Jamie is eight years old and lives with his mum Sandra, dad Robert and older brother Craig, in Kirkcaldy, Fife. Jamie has autism, learning difficulties and is non-verbal. As mum Sandra explains, “He gets very frustrated because of the lack of communication between himself and everybody else. You don’t always know what’s wrong with him, or why, and he can’t say.”

Jamie was first diagnosed with autism when he was three years old, and the most challenging part of his condition has consistently been communication. “Communication is very challenging. Jamie will say the odd word now and again. Things like ‘shoes’ and ‘out’, but it’s all very few and far between.”

Since his diagnosis, Jamie has only been seen by a paediatrician once, and that was two and a half years ago. “We’ve been struggling with support. Since his previous paediatrician retired, no one’s picked it up and arranged a new one. Thankfully, after such a long wait, we’re in the early stages of having one sorted out, so things are hopefully moving on.”

Because of the lack of support, Jamie’s developmental age has yet to be assessed, though Sandra says it is around a three year old level. “I’m hoping his new paediatrician will assess him.”

Daily life for Jamie

Jamie is currently changing schools and is moving to a new special needs school. “He’s been at a special needs school but it just wasn’t enough support for him. He had good days and bad days there, but it was too noisy for him in the classroom. Fingers crossed his new school will be better. There will only be a maximum of six children in the classroom, and there’s more staff as well.”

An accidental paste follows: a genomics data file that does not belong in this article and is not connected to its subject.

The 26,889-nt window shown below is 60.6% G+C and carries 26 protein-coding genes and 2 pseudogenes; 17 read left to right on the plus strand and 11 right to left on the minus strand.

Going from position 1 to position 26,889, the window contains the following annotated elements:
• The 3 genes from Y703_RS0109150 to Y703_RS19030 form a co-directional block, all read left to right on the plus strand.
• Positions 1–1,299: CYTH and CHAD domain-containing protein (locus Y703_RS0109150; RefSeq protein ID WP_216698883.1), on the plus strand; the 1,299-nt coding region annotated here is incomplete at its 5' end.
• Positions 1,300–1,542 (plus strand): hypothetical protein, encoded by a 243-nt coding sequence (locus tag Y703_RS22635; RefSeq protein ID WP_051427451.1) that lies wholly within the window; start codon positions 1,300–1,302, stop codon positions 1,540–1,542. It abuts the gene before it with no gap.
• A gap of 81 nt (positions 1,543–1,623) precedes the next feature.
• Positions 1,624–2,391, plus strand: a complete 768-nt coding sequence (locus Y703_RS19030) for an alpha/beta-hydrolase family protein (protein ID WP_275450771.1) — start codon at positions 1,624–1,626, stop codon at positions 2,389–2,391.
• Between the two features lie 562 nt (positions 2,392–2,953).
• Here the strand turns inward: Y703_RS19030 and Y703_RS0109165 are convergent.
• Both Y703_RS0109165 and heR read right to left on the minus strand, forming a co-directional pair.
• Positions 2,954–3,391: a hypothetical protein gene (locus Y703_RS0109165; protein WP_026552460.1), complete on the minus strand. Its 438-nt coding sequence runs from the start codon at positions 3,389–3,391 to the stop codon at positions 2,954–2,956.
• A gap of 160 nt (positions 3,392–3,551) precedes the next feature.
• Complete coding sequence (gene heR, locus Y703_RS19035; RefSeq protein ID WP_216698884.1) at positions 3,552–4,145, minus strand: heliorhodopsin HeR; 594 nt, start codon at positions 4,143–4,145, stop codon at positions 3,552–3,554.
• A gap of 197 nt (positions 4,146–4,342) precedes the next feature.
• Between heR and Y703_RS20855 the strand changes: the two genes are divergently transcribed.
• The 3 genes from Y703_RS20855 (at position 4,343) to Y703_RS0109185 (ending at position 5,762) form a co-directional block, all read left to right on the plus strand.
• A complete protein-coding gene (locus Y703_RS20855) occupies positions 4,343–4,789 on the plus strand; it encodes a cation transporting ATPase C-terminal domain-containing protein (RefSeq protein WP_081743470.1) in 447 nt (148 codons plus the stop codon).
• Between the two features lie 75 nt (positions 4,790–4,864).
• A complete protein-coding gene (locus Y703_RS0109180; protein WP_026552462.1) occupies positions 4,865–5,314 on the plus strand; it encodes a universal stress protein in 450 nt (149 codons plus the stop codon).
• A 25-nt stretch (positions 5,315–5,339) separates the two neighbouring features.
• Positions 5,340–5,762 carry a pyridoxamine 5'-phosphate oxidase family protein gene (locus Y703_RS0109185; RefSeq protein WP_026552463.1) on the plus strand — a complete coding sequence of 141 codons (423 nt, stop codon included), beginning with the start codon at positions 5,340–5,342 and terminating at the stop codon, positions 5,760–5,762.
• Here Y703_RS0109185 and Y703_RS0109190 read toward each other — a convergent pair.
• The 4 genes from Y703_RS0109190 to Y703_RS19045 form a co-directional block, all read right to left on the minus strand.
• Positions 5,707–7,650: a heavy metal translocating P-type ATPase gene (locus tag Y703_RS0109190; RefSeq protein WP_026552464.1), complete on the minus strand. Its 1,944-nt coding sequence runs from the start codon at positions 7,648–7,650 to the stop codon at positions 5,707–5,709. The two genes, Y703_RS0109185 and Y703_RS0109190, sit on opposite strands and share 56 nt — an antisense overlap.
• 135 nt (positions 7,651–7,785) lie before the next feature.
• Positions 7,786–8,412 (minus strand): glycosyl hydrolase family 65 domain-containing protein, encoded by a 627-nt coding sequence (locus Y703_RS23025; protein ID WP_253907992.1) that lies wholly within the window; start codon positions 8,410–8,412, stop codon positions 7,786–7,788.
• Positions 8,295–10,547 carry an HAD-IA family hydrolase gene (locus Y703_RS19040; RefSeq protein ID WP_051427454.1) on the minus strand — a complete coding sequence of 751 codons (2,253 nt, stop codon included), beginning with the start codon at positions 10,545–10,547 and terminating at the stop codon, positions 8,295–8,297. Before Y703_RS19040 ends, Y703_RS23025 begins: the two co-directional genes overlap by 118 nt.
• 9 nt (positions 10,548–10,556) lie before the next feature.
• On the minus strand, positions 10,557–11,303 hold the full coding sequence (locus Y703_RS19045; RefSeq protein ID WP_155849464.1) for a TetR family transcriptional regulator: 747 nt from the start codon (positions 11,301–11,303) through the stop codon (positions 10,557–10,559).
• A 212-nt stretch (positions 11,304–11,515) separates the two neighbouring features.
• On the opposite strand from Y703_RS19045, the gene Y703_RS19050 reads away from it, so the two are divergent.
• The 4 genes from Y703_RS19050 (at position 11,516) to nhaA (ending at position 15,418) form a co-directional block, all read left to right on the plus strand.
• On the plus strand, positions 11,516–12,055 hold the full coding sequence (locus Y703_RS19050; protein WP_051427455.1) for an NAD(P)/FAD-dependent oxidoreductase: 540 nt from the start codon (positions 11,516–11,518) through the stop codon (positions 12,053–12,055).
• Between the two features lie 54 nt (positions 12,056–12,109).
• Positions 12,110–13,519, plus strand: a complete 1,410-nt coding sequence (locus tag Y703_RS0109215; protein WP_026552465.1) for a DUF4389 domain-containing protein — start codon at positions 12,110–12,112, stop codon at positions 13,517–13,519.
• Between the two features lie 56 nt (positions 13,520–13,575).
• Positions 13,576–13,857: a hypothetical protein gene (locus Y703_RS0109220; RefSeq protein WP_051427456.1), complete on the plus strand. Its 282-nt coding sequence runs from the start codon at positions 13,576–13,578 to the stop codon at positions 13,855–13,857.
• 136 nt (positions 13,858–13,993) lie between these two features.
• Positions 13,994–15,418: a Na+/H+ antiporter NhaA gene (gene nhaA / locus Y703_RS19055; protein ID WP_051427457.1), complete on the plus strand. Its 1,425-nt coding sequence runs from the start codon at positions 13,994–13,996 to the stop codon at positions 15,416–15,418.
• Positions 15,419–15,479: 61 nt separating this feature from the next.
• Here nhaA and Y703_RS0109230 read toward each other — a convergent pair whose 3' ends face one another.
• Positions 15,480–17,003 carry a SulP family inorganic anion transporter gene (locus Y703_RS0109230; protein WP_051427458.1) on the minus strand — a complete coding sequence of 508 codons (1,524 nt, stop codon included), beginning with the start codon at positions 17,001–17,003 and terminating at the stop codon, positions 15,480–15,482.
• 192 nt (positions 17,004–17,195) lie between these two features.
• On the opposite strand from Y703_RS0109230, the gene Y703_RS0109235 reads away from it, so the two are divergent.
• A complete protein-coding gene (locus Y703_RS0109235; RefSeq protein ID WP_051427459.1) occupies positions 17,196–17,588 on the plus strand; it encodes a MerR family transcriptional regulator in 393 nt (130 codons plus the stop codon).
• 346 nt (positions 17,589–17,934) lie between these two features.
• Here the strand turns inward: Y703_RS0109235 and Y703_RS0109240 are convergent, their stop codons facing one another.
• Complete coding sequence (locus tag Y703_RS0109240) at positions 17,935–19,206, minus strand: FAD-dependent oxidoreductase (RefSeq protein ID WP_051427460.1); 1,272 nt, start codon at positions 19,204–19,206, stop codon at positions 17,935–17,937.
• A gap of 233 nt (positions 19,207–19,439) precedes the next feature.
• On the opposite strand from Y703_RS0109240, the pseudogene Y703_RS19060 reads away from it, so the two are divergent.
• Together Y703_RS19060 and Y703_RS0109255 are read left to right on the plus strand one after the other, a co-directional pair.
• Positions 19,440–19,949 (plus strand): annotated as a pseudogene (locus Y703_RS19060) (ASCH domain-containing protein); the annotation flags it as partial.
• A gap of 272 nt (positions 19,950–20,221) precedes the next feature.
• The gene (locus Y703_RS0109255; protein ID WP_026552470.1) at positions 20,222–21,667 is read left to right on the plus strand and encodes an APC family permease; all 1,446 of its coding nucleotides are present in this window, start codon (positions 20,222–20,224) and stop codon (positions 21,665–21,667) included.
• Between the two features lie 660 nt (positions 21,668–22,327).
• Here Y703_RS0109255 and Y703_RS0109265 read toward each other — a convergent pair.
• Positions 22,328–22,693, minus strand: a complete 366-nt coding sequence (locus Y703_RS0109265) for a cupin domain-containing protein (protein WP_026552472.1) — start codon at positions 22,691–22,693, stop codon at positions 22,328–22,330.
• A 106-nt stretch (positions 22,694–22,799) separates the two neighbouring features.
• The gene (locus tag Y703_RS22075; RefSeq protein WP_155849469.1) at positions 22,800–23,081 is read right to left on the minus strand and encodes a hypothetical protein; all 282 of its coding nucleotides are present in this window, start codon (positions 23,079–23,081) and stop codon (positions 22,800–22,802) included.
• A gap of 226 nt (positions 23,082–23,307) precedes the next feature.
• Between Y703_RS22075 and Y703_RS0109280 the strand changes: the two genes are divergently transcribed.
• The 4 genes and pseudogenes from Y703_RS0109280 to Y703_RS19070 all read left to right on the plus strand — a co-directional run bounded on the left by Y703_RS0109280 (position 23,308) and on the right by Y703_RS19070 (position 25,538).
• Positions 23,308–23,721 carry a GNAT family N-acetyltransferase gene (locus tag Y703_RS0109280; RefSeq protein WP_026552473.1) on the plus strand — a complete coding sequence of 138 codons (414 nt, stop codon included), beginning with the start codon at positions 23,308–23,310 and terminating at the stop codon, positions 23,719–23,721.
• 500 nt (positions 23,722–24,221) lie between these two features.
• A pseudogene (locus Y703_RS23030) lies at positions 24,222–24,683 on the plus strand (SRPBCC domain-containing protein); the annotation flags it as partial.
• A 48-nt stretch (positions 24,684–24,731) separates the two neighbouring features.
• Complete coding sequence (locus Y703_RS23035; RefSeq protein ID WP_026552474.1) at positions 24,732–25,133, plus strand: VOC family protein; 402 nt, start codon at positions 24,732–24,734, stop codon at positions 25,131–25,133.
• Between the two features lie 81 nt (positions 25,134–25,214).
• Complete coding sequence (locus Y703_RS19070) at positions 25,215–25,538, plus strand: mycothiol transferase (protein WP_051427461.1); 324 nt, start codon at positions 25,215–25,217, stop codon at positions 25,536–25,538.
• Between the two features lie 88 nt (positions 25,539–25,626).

For Sandra, whilst Jamie’s schooling has been positive, his condition means she is constantly in contact with Jamie’s teachers.

“I’m always getting phone calls from his school to go and collect him. You have to drop what you’re doing to pick him up. Hopefully that will stop when he goes to his new school.”

Outside of education, Jamie is a keen fan of the outdoors, and enjoys spending time exploring. “He loves going outside, and he loves the garden. Of course Jamie’s behaviour is up and down. He has mood swings – he’s happy one minute and the next he can get aggressive. Being outside is a calming space for him. He loves going to the woods where it’s quiet.”

“He loves his tablet and DVDs too. He likes character toys like Micky Mouse, he has loads of them.”

How we helped 

“I heard about Family Fund through a few close friends at a mother’s group. They explained about the charity and encouraged me to apply.”

Jamie’s first grant was for a buggy to help Jamie feel safe and secure when he was outside in different environments. Jamie’s second grant was for a trampoline and outdoor play equipment as he loves being outside, whilst his third grant with Family Fund was for sensory toys.

How it’s made a difference

“Jamie’s buggy was his safe space. Of course he’s outgrown it now as it received it when he was five years old, so we’ve given it to another autistic child.”

For Jamie, with his love of the outdoors, his grant for a trampoline and outdoor play equipment “came at a really good time. We’d moved house and were spending some money doing different parts of it up. Family Fund grants were a great help in creating an outdoor area for him. Somewhere he can enjoy his trampoline and now his sensory toys. We’re currently in the middle of decking the shed out for him and making him a sensory den with the third grant – the sensory toys. He loves his beanbag and his big cushion.”

“As a family the grants have helped us financially. I don’t work because I’m Jamie’s full-time carer. His dad Robert works in the evenings.”

“Thank you Family Fund, your support is much appreciated.”

 Find out more about our grants and how to apply